Leslie Carper


DOWN FOR THE COUNT

For months after Tracy's father had a stroke, he did nothing but sit in the living room and stare out the picture window. He was only partially paralyzed, mostly on his right side, and his speech was affected, but he was able to get around, slowly and stiffly, with the help of a walker. And although his neurons didn't always travel a straight path to the nerves in his arms and legs, he still had some use of his body. Tracy's father sat immobilized in his easy chair day after day, not because he was forced to, but because he refused to accept what had happened to him, and by not moving, he didn't have to.

Every morning a visiting nurse arrived to help bathe and dress him, and Meals-on-Wheels appeared twice daily at the door to his apartment. He was supposed to go for physical therapy, but he adamantly refused to sit in a wheelchair in the specially equipped van that would transport him to the clinic, so Tracy was forced to arrange for more expensive home care.

He was a difficult patient. At first he wouldn't let the physical therapist, Felicia, touch him. Despite his impaired motor control, he would wrench his hand free of her grasp. Slowly, though, after much coaxing, she managed to win him over. Every other day she arrived with her padded table and isometric equipment to put him through an exercise regime designed to smooth out the muscle spasms that periodically sent his arms and legs flying.

Felicia flattered him into cooperating by asking him about himself. He responded eagerly, lurching his way through slurred, incoherent ramblings. Tracy listened to the animated rise and fall of his voice from the hallway. She strained to identify stray sounds that she could piece together as words to attach meanings to, but usually she just came away with a headache. Still she tried. She wanted desperately to understand her father and thought that this might finally be her chance. She watched as Felicia nodded and made small murmurs of encouragement while manipulating his rotator cuff.

He'd been a career athlete, gifted at any game he picked up. He started out in the ring as a welterweight known for his fancy footwork. Even when he bulked up to heavyweight, he still dodged more punches than he took. He went semi-pro playing tight end for several football teams before moving on to tennis and golf, traveling on the circuit, and was the resident pro at various country clubs. He was magnetically charismatic and much in demand, the kind of easygoing guy that other men didn't mind losing to. He had the unassuming air of an overgrown boy who won games seemingly by accident, as if he couldn't help it, his body just couldn't lose. People were powerfully drawn to him and he came to expect it. Even "golf widows" who refused to touch a club and play with their husbands signed up for private lessons with him.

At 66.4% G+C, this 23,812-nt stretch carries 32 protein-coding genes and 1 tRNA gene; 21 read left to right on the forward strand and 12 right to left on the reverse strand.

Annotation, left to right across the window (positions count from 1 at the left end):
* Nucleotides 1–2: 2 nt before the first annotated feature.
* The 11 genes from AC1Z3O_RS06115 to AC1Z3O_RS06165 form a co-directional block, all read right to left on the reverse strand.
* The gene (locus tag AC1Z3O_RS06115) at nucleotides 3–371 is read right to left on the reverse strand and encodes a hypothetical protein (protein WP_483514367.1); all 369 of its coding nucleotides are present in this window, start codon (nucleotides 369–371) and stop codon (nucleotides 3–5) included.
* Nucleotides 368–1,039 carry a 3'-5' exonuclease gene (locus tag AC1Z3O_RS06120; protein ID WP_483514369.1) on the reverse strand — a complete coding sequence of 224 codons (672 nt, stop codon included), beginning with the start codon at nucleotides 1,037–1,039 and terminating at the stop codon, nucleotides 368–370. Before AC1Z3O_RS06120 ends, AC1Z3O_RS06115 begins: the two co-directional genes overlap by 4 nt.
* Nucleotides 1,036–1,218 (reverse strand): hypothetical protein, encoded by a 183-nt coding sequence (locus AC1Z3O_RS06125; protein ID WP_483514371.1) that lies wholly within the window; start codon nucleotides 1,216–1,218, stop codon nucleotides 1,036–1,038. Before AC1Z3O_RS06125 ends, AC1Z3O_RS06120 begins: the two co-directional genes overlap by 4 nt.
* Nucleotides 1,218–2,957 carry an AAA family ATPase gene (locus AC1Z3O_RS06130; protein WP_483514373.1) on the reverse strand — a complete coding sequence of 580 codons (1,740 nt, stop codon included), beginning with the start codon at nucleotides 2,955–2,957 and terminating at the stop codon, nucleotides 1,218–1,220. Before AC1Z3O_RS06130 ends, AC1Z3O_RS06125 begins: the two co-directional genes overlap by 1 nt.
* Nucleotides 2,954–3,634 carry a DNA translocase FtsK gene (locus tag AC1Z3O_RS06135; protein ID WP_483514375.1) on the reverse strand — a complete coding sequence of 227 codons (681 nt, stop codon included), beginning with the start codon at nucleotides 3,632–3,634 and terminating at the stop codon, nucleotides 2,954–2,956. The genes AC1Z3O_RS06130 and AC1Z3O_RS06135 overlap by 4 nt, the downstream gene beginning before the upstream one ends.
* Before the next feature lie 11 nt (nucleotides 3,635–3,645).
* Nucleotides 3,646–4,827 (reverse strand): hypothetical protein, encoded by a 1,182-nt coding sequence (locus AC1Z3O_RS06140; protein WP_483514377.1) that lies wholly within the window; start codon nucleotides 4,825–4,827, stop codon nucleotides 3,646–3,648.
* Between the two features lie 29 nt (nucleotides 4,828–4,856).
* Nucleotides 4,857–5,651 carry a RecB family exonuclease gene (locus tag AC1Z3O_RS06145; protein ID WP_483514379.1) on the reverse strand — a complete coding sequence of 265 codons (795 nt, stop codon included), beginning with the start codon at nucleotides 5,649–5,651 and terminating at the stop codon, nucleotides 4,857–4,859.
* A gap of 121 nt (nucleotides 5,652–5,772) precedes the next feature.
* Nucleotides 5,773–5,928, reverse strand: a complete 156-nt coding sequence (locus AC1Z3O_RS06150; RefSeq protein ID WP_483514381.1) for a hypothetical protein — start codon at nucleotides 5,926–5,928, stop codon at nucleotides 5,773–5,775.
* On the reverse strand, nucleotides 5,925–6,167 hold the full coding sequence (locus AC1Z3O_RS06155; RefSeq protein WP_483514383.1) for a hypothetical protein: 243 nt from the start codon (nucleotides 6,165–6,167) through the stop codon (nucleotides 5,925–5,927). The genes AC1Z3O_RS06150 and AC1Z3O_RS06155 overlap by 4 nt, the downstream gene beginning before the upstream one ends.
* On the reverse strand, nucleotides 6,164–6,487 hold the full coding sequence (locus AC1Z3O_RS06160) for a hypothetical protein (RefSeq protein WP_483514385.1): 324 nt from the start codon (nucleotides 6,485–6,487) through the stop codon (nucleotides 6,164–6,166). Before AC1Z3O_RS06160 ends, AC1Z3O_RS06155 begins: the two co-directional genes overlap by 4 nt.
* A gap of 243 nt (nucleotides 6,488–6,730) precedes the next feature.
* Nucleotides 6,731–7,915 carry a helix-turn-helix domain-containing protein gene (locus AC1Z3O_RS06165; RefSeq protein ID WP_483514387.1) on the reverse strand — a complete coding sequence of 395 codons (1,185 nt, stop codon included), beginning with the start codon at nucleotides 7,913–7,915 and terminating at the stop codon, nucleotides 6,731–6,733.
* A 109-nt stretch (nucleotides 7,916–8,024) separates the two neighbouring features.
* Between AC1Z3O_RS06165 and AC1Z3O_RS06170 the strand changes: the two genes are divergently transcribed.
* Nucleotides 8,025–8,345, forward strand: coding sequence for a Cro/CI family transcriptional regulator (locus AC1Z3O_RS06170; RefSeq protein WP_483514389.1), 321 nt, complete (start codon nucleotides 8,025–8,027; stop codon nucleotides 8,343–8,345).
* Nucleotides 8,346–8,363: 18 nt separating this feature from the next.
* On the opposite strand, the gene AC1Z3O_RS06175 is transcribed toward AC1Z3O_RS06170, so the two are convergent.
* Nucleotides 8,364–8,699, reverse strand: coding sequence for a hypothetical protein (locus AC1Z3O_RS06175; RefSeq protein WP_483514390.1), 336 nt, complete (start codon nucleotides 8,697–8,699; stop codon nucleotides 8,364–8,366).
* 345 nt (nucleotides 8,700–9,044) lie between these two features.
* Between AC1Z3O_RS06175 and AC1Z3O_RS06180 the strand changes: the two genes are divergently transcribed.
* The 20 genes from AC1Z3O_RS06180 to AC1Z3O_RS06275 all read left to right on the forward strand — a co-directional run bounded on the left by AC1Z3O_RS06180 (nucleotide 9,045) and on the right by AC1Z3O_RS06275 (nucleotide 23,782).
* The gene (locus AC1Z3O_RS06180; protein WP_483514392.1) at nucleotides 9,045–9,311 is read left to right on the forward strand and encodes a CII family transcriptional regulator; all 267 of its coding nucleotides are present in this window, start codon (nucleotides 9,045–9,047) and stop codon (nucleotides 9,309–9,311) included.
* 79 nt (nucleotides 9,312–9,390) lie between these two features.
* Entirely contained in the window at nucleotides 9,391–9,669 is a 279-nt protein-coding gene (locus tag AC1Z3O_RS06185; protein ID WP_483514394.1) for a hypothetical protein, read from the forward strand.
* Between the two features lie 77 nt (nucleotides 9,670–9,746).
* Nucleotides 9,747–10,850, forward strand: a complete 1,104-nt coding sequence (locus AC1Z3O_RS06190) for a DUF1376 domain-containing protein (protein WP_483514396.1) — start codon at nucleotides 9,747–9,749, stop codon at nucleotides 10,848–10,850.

That he was thoroughly at home in his own body was apparent in every effortless stretch of his long limbs. He never appeared to be reaching too hard for a stroke, yet always managed to make the play. And because things had always come so easily to him, he coasted through a lifetime never trying very hard for anything. When he decided to try his hand as a hunting and deep-sea fishing guide instead of settling down to coach high school like Tracy's mother wanted him to, she abruptly left him. And so in his later years the responsibility for him had fallen to Tracy.

One morning, as she was removing his breakfast tray, he struggled to lift his arm and point. A smattering of age spots blurred on his tremulous hand.

"Turds!" he said.

Tracy was startled, but only for a moment. Her father had never outgrown the adolescent habit of swearing, something she attributed to a lifetime spent in locker rooms. He was still titillated by the shock he could provoke with curse words and toilet jokes. His hand jerked toward the picture window. She turned.